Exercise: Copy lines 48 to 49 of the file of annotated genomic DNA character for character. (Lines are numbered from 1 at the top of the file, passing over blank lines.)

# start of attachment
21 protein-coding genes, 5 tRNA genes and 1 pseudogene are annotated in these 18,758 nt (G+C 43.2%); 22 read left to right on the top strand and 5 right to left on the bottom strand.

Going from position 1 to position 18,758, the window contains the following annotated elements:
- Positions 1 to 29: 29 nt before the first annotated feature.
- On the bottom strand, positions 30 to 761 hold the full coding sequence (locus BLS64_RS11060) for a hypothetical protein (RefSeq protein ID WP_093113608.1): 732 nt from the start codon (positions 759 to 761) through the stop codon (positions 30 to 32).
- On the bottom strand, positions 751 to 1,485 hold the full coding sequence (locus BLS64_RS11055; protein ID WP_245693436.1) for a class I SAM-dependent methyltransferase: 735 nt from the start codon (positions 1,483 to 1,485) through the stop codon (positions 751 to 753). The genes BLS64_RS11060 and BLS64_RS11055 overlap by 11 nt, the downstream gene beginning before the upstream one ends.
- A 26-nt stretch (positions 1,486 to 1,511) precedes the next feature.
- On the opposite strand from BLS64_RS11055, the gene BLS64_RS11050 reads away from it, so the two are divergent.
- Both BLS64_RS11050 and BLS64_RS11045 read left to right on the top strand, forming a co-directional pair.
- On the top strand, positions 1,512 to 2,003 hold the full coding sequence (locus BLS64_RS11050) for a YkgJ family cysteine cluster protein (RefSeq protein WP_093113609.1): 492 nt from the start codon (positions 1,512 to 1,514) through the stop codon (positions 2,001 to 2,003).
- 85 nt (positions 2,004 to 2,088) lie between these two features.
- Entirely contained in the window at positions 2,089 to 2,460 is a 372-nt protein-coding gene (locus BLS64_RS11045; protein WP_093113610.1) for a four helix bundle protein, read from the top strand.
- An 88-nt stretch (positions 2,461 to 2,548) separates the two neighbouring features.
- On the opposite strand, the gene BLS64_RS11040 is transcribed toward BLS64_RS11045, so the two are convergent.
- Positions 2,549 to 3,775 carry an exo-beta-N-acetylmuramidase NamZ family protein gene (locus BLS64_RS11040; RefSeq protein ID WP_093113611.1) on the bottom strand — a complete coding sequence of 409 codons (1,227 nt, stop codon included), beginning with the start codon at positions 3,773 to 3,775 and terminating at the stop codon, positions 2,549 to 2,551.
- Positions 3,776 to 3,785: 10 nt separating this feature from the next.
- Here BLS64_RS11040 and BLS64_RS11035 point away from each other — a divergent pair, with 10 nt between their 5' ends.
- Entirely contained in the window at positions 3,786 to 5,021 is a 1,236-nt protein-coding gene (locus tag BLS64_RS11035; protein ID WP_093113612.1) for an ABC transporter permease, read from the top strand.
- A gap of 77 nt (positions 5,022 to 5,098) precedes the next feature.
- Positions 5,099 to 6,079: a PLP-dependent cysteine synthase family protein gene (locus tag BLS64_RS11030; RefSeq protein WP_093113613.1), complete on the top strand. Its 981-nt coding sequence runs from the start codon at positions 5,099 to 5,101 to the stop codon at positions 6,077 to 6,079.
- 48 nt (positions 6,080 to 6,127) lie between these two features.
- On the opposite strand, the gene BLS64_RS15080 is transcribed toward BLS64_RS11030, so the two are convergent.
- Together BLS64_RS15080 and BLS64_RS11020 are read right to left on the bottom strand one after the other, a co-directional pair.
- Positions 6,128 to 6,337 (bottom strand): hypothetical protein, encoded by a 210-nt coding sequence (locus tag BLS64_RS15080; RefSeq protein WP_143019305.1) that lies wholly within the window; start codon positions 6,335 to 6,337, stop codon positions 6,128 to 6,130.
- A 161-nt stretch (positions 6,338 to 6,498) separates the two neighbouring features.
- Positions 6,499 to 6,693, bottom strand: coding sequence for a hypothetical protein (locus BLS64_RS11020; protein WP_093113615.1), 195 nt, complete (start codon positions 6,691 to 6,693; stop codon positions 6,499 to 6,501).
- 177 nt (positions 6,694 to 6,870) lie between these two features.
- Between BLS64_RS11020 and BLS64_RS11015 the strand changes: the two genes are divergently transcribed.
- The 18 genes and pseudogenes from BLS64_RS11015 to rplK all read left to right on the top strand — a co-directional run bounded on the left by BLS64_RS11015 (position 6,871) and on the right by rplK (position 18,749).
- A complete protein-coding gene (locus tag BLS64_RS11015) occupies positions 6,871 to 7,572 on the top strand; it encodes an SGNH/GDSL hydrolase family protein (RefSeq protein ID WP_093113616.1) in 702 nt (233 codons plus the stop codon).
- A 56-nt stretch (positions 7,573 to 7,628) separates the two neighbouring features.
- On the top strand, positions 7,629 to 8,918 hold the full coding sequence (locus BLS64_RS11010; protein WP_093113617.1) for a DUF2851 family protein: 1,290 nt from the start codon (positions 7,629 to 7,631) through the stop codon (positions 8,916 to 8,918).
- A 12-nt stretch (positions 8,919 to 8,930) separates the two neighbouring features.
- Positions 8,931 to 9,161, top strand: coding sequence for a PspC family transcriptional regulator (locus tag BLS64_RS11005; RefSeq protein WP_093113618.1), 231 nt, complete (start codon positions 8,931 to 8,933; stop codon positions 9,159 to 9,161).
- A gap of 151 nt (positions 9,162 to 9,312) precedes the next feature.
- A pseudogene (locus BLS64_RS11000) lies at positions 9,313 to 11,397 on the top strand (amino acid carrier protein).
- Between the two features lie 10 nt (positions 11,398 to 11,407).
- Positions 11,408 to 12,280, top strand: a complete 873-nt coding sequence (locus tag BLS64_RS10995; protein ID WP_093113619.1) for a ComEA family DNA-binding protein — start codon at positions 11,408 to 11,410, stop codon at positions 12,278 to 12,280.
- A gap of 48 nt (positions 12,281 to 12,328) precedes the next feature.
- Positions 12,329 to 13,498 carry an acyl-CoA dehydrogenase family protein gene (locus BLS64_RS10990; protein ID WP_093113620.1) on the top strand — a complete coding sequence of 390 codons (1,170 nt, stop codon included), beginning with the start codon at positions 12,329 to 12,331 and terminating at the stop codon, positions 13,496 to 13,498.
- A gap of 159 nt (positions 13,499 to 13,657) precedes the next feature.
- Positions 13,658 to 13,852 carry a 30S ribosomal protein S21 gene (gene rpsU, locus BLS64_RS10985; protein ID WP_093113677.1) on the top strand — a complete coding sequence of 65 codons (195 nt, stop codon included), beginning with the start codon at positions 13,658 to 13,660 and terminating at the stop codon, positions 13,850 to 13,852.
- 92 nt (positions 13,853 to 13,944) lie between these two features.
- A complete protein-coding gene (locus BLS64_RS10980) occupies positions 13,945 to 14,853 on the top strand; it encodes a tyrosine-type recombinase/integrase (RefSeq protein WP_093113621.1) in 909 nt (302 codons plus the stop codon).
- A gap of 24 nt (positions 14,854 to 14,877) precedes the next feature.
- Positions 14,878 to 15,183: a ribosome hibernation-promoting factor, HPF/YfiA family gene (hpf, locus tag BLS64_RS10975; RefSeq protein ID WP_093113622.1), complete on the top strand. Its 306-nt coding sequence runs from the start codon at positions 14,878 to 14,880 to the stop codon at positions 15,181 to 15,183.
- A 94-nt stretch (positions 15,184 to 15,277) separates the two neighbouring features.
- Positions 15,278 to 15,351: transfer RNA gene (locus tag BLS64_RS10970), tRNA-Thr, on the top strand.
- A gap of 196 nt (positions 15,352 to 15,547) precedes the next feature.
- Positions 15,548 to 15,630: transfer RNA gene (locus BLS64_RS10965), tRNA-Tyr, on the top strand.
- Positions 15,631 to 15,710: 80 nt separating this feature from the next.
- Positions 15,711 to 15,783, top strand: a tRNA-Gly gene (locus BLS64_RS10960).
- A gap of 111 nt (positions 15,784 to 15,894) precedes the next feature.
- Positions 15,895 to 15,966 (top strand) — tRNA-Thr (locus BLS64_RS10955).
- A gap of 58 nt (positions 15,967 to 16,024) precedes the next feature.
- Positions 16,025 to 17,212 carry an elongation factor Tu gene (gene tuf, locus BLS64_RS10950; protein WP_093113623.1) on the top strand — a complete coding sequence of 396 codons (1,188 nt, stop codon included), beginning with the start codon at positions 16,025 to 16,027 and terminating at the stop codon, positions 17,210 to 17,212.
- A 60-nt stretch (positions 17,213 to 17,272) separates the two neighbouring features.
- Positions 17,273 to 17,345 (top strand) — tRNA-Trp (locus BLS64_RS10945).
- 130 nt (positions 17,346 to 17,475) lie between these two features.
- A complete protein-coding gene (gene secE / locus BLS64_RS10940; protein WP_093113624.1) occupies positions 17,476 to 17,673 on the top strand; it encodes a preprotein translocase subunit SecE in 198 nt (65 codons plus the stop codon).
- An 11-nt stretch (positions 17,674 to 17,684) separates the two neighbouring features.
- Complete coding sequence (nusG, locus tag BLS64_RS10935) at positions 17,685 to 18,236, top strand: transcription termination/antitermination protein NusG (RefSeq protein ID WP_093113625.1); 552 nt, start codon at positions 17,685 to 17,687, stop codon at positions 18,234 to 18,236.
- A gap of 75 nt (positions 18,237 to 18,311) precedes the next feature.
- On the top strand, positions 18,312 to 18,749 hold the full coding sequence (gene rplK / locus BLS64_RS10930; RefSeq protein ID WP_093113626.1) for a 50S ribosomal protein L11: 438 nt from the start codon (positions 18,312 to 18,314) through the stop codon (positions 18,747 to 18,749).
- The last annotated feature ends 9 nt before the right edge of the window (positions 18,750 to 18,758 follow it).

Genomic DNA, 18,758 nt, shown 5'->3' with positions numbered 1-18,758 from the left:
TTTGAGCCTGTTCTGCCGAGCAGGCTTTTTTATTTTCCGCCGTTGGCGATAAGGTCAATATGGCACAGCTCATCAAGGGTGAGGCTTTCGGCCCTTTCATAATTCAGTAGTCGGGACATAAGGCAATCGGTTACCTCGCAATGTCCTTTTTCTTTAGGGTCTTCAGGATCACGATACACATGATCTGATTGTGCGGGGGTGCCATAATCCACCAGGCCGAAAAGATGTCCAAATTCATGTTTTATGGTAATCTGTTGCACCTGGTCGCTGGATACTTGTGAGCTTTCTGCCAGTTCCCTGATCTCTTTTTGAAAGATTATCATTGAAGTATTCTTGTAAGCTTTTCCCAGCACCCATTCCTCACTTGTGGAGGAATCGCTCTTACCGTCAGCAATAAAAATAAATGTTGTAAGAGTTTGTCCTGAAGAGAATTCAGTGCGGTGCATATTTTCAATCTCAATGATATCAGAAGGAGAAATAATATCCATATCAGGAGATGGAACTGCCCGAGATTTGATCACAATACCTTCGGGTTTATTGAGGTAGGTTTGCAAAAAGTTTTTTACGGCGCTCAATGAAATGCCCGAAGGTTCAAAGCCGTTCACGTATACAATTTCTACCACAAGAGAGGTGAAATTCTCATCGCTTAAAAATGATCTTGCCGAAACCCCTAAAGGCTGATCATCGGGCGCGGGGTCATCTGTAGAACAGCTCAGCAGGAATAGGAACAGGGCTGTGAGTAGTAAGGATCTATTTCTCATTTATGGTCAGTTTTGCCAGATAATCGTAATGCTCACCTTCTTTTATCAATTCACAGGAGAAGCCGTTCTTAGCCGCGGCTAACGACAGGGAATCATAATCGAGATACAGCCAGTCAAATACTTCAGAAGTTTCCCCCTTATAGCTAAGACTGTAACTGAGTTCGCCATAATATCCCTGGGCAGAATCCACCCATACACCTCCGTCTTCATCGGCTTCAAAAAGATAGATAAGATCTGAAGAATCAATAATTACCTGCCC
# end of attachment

- A gap of 196 nt (positions 15,352 to 15,547) precedes the next feature.
- Positions 15,548 to 15,630: transfer RNA gene (locus BLS64_RS10965), tRNA-Tyr, on the top strand.